Kolomyja had a very substantial Jewish population before WW II, half or nearing that level since the mid-1800s… Most Jews were craftsmen, e.g. cobblers, tailors, and potters, or factory workers, peddlers, or shop-owners, with small, often unpredictable incomes… A small percentage did become wealthy. They helped their compatriots by giving employment, creating loan societies, and funding social and religious causes. This was a vital assist before the era of governmental supports, although continual labour agitation suggests working conditions were dreary… The Brettlers were in the well-off group, with interests in grain milling among other enterprises… Litman Brettler was an estate lessee. His son Jakub Brettler, described in the Memorial Book as a millionaire, founded the brewery in 1890.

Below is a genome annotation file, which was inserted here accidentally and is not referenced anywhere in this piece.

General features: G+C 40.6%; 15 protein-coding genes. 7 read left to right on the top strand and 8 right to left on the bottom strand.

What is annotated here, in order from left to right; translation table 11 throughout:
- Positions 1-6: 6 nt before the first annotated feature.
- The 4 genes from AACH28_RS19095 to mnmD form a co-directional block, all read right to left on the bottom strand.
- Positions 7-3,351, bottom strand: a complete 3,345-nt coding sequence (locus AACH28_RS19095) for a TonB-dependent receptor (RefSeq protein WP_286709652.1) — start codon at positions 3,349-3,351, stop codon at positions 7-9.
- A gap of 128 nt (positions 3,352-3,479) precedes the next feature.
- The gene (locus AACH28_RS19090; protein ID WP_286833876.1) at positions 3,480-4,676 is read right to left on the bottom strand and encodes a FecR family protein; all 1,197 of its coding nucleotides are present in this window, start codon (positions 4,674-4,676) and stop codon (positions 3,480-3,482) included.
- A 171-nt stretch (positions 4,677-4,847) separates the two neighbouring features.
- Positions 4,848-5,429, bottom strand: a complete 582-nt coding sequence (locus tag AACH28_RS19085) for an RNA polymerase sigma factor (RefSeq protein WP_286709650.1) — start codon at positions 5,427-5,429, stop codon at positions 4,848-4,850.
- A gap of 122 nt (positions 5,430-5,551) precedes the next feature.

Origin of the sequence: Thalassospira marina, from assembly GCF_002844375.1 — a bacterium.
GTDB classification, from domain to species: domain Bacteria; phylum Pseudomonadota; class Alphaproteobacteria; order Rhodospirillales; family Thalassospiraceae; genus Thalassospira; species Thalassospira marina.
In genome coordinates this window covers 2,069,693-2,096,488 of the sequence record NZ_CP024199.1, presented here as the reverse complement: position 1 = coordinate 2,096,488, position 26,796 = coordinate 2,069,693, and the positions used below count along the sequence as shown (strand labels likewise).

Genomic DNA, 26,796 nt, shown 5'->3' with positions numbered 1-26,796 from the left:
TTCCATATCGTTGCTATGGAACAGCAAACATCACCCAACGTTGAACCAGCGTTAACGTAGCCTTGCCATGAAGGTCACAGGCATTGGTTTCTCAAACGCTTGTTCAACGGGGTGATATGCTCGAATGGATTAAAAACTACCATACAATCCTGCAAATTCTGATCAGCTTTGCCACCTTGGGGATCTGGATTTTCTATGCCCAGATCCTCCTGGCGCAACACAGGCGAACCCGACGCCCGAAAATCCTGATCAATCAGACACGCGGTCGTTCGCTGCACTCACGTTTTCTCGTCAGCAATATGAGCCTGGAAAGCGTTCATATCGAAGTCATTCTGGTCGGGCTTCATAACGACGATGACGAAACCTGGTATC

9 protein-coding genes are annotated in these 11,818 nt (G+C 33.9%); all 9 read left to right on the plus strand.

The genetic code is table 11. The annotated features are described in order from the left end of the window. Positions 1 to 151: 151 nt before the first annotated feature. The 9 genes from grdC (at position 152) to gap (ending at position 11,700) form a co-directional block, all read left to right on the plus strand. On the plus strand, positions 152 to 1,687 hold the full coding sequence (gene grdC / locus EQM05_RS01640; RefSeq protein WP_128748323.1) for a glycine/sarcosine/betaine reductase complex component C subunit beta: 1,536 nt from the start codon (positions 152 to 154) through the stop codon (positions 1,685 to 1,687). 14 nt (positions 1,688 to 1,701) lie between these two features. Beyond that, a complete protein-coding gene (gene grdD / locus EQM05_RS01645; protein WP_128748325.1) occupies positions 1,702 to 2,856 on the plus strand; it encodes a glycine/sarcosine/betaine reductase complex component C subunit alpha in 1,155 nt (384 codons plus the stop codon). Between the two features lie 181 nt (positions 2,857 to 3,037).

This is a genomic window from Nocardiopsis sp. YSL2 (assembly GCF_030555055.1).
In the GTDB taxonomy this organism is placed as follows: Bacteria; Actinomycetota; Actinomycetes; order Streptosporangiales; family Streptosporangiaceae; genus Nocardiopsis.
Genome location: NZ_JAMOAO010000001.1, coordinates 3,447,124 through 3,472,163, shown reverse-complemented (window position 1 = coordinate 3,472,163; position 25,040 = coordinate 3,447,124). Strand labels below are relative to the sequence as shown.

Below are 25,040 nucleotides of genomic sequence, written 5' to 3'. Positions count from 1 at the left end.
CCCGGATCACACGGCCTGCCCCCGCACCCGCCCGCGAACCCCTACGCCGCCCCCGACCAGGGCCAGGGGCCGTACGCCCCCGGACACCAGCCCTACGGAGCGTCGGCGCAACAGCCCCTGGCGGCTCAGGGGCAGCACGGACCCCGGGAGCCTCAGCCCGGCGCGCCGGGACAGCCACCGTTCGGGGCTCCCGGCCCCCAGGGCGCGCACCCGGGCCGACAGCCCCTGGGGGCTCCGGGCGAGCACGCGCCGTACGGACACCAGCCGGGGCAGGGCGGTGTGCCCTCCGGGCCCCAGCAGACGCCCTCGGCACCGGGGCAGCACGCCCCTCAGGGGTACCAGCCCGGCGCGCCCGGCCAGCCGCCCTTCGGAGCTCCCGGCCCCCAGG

A pub.

Jess has been reading the New Statesman since she was a kid and rolling her eyes at Nicholas Lezard’s regular column since it began. His recent thoughts on pubs, however, did hit home:

Everyone keeps asking me if I’ve gone to the pub yet. “Have you gone to the pub yet?” they ask. No, I reply, I have not gone to the pub yet… Except it is more than that. When people ask me if I’ve returned to the pub, I feel as if they’re asking a vicar if she’s gone back to church yet, or a passionate football fan if they’ve seen a match yet… But there is a terrible price to pay for loving the pub, and that is the price of going to the pub. Prices vary wildly up and down the country, but in London and the south in general they are eye-watering…


Miller Lite

Reader Nick Cowley sent us a link to this story about a Miller Lite super-loyalist by Doug MacCash. We were ready to dismiss it as a bit of sly brewery PR but couldn’t resist this description of New Orleans artist Lance Vargas’s considered opinion on the matter: